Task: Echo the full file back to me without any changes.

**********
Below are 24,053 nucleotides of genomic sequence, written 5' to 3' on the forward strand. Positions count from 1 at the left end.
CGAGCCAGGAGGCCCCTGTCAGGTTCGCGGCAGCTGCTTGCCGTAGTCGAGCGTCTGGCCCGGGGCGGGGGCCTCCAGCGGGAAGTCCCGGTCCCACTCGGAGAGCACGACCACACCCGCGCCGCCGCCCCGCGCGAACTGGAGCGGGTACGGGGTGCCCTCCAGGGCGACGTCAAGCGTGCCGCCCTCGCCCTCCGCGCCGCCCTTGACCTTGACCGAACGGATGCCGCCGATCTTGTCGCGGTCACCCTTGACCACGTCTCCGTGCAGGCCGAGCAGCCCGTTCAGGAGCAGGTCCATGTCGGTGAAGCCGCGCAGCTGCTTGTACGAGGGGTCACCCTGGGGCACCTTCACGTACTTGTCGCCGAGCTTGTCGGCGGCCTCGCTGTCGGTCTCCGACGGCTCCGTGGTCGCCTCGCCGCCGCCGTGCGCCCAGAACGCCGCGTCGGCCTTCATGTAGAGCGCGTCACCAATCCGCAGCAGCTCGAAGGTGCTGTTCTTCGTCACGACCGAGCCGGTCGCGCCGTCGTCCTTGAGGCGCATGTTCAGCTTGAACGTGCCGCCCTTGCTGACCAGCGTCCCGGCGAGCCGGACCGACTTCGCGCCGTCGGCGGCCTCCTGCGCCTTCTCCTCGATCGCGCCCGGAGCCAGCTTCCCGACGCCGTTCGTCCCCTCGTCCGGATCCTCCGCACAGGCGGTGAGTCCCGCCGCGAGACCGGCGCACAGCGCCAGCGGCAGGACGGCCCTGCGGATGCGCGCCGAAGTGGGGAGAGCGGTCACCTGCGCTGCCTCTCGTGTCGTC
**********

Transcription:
Below are 24,053 nucleotides of genomic sequence, written 5' to 3' on the forward strand. Positions count from 1 at the left end.
CGAGCCAGGAGGCCCCTGTCAGGTTCGCGGCAGCTGCTTGCCGTAGTCGAGCGTCTGGCCCGGGGCGGGGGCCTCCAGCGGGAAGTCCCGGTCCCACTCGGAGAGCACGACCACACCCGCGCCGCCGCCCCGCGCGAACTGGAGCGGGTACGGGGTGCCCTCCAGGGCGACGTCAAGCGTGCCGCCCTCGCCCTCCGCGCCGCCCTTGACCTTGACCGAACGGATGCCGCCGATCTTGTCGCGGTCACCCTTGACCACGTCTCCGTGCAGGCCGAGCAGCCCGTTCAGGAGCAGGTCCATGTCGGTGAAGCCGCGCAGCTGCTTGTACGAGGGGTCACCCTGGGGCACCTTCACGTACTTGTCGCCGAGCTTGTCGGCGGCCTCGCTGTCGGTCTCCGACGGCTCCGTGGTCGCCTCGCCGCCGCCGTGCGCCCAGAACGCCGCGTCGGCCTTCATGTAGAGCGCGTCACCAATCCGCAGCAGCTCGAAGGTGCTGTTCTTCGTCACGACCGAGCCGGTCGCGCCGTCGTCCTTGAGGCGCATGTTCAGCTTGAACGTGCCGCCCTTGCTGACCAGCGTCCCGGCGAGCCGGACCGACTTCGCGCCGTCGGCGGCCTCCTGCGCCTTCTCCTCGATCGCGCCCGGAGCCAGCTTCCCGACGCCGTTCGTCCCCTCGTCCGGATCCTCCGCACAGGCGGTGAGTCCCGCCGCGAGACCGGCGCACAGCGCCAGCGGCAGGACGGCCCTGCGGATGCGCGCCGAAGTGGGGAGAGCGGTCACCTGCGCTGCCTCTCGTGTCGTC